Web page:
Wednesday, September 23, 2015

Book Review: Pretty Girls

Pretty GirlsAuthor: Karin Slaughter
Publication Date: September 29, 2015
Publisher: William Morrow

The compelling new standalone novel from the Sunday Times No. 1 bestselling author of Unseen and Cop Town.

With a missing girl in the news, Claire Scott can’t help but be reminded of her sister, who disappeared twenty years ago in a mystery that was never solved.

But when Claire begins to learn the truth about her sister, nothing will ever be the same.

“People did not change their basic, core personalities.”

“Your mother and I had always been secretly pleased that you were so headstrong and passionate about your causes. Once you were gone, we understood that these were the qualities that painted young men as smart and ambitious and young women as trouble.”

“Lydia supposed his headstone had been ordered. Something large and garish made of the finest marble and phallic shaped because being dead didn't stop you from being a dick.”

“You couldn't turn on the TV without hearing about the missing teenage girl. Sixteen years old. White. Middle class. Very pretty. No one ever seemed quite as outraged when an ugly woman went missing.”

This was my first Karin Slaughter novel, and I will say that she kept me intrigued and entertained about 70% of the time. I have just recently gotten into the thriller genre and am still new to all the authors that are out there. I loved the premise behind this book, but at times felt that it was too graphic and too much for me. Some of the characters in this book are into some pretty horrible things, and I was shocked by some of the things I read. I will say that Slaughter can make readers feel sorry for her protagonists so easily. I found myself lying awake at night wondering and worrying about so many people in the world who have faced the things that Claire, Sam, and Lydia faced. The villain in this book is the character that I had the most problem with. I rated this book a 3 out of 5 because of him. He was the most predictable character that I have read in all of 2015.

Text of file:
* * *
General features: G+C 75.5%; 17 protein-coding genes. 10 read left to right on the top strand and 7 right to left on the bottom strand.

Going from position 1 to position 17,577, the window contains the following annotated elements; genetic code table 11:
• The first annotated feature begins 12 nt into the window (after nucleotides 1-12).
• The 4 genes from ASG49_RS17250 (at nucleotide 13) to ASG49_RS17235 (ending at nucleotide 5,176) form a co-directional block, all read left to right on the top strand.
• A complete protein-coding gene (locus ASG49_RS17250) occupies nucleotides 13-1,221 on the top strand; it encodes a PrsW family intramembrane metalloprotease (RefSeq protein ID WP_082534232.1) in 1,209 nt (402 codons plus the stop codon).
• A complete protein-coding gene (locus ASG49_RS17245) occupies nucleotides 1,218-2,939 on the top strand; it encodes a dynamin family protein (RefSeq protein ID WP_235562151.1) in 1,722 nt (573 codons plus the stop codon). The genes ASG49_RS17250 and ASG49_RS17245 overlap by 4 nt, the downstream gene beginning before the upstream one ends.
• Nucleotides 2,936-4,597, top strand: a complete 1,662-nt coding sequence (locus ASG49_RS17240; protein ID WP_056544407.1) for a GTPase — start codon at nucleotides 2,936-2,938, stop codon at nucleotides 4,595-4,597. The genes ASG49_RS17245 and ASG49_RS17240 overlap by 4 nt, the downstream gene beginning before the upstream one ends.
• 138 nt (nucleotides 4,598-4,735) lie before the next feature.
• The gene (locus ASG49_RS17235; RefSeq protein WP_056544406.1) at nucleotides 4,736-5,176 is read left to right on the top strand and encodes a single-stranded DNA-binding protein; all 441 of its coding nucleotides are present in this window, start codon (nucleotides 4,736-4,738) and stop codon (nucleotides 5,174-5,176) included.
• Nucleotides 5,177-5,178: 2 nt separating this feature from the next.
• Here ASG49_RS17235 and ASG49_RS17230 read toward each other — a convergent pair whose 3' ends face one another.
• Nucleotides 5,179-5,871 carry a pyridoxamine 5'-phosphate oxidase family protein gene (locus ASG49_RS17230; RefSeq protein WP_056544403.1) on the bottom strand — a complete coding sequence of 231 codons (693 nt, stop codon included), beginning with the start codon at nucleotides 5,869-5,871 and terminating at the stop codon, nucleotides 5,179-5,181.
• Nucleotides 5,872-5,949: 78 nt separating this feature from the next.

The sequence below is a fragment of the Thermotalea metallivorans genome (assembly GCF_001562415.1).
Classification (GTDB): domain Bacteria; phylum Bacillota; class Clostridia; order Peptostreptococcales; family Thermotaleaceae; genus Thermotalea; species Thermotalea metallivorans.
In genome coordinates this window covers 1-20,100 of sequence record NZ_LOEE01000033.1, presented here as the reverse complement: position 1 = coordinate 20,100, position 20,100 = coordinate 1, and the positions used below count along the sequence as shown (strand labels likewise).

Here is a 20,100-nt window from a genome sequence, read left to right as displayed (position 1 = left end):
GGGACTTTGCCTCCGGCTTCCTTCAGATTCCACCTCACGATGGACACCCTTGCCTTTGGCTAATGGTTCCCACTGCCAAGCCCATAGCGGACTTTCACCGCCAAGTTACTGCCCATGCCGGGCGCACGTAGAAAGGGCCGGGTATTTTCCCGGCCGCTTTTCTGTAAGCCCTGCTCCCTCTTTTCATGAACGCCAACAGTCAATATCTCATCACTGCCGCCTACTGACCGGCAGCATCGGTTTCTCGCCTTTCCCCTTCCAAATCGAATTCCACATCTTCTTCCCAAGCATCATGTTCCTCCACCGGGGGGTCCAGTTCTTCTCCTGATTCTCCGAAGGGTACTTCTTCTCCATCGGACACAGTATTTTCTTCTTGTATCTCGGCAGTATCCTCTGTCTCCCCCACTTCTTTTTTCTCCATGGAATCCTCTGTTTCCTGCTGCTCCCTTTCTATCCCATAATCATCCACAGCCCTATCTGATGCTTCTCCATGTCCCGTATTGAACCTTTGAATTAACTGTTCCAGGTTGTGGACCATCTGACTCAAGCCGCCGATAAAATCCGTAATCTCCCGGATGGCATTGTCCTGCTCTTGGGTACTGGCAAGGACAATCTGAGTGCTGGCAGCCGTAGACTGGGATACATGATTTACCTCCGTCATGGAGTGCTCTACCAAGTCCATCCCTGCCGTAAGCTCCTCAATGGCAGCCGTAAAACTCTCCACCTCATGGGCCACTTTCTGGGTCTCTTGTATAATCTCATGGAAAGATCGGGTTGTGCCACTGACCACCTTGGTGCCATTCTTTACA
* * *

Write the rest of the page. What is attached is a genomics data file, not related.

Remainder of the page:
Not all of this book was disappointing to me, however. I absolutely loved how the story was told. Claire, Lydia, and their dad, Sam, alternate telling their sides of the story. Sam’s entries date back to the disappearance of his daughter, Julia, who is also the older sister to Claire and Lydia. His entries were so believable as they were filled with grief and torment. He seemed like such a real character; he said and did all the things that you would expect any parent to do in a situation like his. His parts were sad and depressing, but they were completely necessary to the story. Claire and Lydia were so very different from each other, but it was nice to see how each sister dealt with their sister’s disappearance. I enjoyed those parts. I hated the villain, as I suppose was Slaughter’s goal, but he was just too predictable and downright disgusting. Needless to say, I will try another Karin Slaughter novel soon!

***A free copy of this book was provided to me by the publishers at William Morrow in exchange for my honest review***

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